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Essex-Suffolk partnership aims to tackle battery car drivers' 'range anxiety'

PUBLISHED: 16:24 20 May 2019 | UPDATED: 16:24 20 May 2019

Justin Ott, chief executive of Newmarket-based Spark EV Technology, which is working with the University of Essex to overcome people's anxieties about electric vehicles  
Picture: SPARK

Justin Ott, chief executive of Newmarket-based Spark EV Technology, which is working with the University of Essex to overcome people's anxieties about electric vehicles Picture: SPARK

Spark EV Technology

A Suffolk firm has joined forces with the University of Essex to try to overcome people's fears about driving electric vehicles (EVs).

Spark Technology has joined forces with the University of Essex to help accelerate electric vehicle (EV) adoption  Picture: SPARK TECHNOLOGYSpark Technology has joined forces with the University of Essex to help accelerate electric vehicle (EV) adoption Picture: SPARK TECHNOLOGY

Range anxiety - where drivers worry about running of charge mid-journey - is one factor dogging attempts to drive up EV numbers. But Newmarket-based Spark EV Technology is working with academics at the university to try to overcome concerns, including lack confidence that in-car systems are accurate which prevent them from adopting the technology through a new Knowledge Transfer Partnership (KTP).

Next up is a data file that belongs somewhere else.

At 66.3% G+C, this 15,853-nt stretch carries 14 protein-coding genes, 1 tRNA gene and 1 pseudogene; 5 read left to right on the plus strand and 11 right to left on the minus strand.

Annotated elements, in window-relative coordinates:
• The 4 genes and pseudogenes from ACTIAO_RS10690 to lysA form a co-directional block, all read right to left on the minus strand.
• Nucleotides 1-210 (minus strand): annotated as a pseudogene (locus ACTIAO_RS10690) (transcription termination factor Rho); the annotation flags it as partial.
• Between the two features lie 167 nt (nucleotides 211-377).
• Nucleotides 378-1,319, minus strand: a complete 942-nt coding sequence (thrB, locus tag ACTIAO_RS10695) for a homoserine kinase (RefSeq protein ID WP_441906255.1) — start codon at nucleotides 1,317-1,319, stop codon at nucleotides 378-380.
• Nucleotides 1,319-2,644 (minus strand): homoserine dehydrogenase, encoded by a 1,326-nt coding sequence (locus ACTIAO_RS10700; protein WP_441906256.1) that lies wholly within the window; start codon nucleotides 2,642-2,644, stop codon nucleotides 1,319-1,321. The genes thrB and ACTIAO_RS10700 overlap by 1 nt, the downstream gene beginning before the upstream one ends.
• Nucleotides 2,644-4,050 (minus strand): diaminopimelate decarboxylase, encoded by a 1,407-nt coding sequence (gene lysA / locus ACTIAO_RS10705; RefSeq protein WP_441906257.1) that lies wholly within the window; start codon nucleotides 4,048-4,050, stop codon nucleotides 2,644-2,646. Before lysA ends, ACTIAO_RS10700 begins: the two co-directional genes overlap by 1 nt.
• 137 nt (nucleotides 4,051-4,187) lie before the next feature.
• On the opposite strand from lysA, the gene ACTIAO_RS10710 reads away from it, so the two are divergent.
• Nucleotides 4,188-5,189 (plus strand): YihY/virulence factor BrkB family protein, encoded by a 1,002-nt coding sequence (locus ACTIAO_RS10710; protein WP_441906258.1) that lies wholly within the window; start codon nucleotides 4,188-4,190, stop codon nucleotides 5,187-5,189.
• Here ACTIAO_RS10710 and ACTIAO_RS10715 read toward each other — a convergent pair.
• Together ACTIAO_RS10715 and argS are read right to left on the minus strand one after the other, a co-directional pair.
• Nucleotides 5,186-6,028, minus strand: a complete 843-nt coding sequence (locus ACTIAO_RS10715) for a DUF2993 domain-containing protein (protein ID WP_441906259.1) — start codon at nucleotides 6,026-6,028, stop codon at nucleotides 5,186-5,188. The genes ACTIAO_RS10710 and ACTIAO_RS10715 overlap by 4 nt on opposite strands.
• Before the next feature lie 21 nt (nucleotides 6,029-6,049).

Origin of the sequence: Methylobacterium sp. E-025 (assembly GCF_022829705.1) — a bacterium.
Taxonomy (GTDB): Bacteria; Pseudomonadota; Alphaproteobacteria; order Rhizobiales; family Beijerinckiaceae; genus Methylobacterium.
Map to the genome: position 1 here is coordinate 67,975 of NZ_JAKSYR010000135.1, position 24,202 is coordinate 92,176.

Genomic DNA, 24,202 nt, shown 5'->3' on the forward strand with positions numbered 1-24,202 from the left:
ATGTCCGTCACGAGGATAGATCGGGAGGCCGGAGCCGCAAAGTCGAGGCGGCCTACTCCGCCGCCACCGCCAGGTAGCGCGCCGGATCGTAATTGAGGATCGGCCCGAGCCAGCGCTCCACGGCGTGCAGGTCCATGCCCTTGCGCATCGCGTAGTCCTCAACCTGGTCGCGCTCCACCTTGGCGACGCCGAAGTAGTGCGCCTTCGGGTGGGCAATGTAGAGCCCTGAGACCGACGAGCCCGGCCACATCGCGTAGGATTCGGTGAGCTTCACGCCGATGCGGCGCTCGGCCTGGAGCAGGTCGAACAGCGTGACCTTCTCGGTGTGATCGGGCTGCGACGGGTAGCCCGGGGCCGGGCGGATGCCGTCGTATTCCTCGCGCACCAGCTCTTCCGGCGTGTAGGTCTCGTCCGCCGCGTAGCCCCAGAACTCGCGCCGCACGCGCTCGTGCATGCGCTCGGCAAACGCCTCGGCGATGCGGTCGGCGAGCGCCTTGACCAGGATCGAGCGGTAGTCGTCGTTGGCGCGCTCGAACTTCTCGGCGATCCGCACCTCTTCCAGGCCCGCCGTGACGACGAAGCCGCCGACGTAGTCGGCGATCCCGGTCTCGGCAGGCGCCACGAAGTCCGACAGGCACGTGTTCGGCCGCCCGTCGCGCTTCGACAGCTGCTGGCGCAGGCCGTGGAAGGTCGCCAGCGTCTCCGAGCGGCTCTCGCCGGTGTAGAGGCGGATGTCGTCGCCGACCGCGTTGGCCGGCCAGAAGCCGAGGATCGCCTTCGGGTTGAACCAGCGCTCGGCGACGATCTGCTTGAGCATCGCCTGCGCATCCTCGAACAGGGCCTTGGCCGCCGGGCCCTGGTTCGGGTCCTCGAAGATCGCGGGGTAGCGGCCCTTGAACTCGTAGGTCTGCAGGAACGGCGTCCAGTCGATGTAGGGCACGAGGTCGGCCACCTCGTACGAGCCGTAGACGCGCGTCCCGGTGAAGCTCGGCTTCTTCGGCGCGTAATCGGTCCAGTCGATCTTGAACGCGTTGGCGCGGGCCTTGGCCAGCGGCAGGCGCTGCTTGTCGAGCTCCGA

Spark uses Artificial Intelligence-based (AI) technology to make personalised journey predictions and its AI algorithms learn with every journey, continually improving the accuracy of personalised predictions.

The partnership, which is funded by Innovate UK, aims to further develop the technology with the help of leading experts from the university, increasing driver trust that they will be able to get to their destination without needing to recharge. A KTP associate will be based at Spark EV full-time and will work closely with Essex's academic team to manage the project.

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Robert Walker, head of business engagement at the university, said the project had "huge potential" to have a positive impact on the environment by encouraging mass adoption of EVs.

Dr Michael Fairbank, from the university's School of Computer Science and Electronic Engineering, who is academic supervisor on the KTP project, said they were "excited" by the opportunity to advance the product and help the UK increase its uptake of electric vehicles.

To use the technology, drivers enter their proposed journey into their Spark-equipped SatNav or smartphone app, and receive personalised advice on whether they can complete the trip, based on live data, driving style, types of routes, previous trips and charge point locations.

Justin Ott, chief executive at Spark EV, said the 18 month KTP project was "a perfect opportunity" for Spark to further develop its technology. "To develop this expertise Spark requires a collaborative venture with suitably qualified experts to add to its engineering team," he said. The partnership would help them to improve the product in an affordable way, he added.

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